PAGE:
Microtune maps out mobile TV tuner strategy.

TV tuner specialist Microtune is planning to ride the integration wave for future devices targeting the mobile TV sector. The company's roadmap sees the tuner and baseband integrated into a mobile phone's applications processor as the market takes off for good quality mobile TV within two years.

"Some kind of vertical integration where the RF component and tuner are closer to the processor makes a lot of sense," Jim Fontaine, Microtune's president and CEO told EE Times . As a step towards this, Fontaine suggested second generation tuner/demodulator combinations would mostly be SIP packages by next year.

However, asked whether Microtune would look to offer integrated demodulator IC and RF tuner combinations, Fontaine suggested that is not the direction for his company. "DiBcom (Palaiseau, France) felt compelled to go down this path with its baseband, perhaps to beat the Hollywood hype from Texas Instruments, but we will not."

Fontaine was referring to the French company's plans to offer an integrated package much like the Hollywood chip set being readied for mobile TV by TI.

"Our goal is to provide high-performance tuners to as wide a market as possible, while permitting our customers to cost effectively develop multi-market end products. In the process, we expect to solidify a leadership position as the preferred RF supplier to major consumer electronics manufacturers."

Fontaine said Microtune's DVB-H tuners are already used in the majority of mobile phones capable of receiving mobile TV, including the LG Electronics handset that is heralding the first commercial service in Italy in time for the World Cup that kicked off last Friday (June 9).

The LG U900 also uses DiBcom's DVB-H demodulator IC to receive mobile TV services. A multimedia chip from Renesas is used to decode the digital mobile TV streams compressed in H.264 video and AAC+ audio.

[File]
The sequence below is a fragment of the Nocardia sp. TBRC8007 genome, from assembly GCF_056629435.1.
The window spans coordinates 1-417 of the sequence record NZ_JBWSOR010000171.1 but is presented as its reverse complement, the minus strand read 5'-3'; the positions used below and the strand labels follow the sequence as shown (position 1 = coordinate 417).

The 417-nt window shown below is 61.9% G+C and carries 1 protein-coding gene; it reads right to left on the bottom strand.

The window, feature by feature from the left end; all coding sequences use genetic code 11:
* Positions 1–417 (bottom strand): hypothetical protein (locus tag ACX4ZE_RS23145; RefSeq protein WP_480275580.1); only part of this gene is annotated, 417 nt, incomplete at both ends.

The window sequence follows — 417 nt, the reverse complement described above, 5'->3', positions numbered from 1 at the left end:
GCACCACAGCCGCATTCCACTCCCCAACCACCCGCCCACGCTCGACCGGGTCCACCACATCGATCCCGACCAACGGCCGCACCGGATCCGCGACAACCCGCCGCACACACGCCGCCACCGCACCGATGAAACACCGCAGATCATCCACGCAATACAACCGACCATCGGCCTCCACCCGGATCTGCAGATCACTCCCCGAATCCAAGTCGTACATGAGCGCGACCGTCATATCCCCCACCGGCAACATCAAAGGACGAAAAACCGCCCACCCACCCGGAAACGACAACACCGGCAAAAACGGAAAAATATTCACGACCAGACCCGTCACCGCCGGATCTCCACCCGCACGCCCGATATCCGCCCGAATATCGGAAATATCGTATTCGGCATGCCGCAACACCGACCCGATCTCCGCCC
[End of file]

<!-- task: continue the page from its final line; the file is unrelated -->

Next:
"DiBcom seems to us to be the only baseband chip out in the market at the moment. There is a lot of hype about the business from companies such as Texas Instruments, Siano Mobile and Philips Semiconductors, and a lot of products have been announced, but we do not see other people's baseband silicon out there yet," Fontaine told EE Times .

Fontaine said the company plans to develop multi-standard, poly-band, universal TV tuners that would help drive the development of the global market for mobile and portable TV. The road map calls for expansion of the existing ATSC, DVB-T and DVB-H-based products to include universal tuners.

He said the football World Cup will "rigorously test the entire broadcasting system, while spurring interest, demand and deployments," of mobile TV. However, he warned that the roll-out of the technology would suffer if coverage of the initial commercial services is not up to users' expectations.

"We don't see any problems ahead, but the Quality of Service in these early implementations will be absolutely vital," said Fonatine. He said the handsets will need to deliver high-quality, consistent TV pictures on the small LCD screens.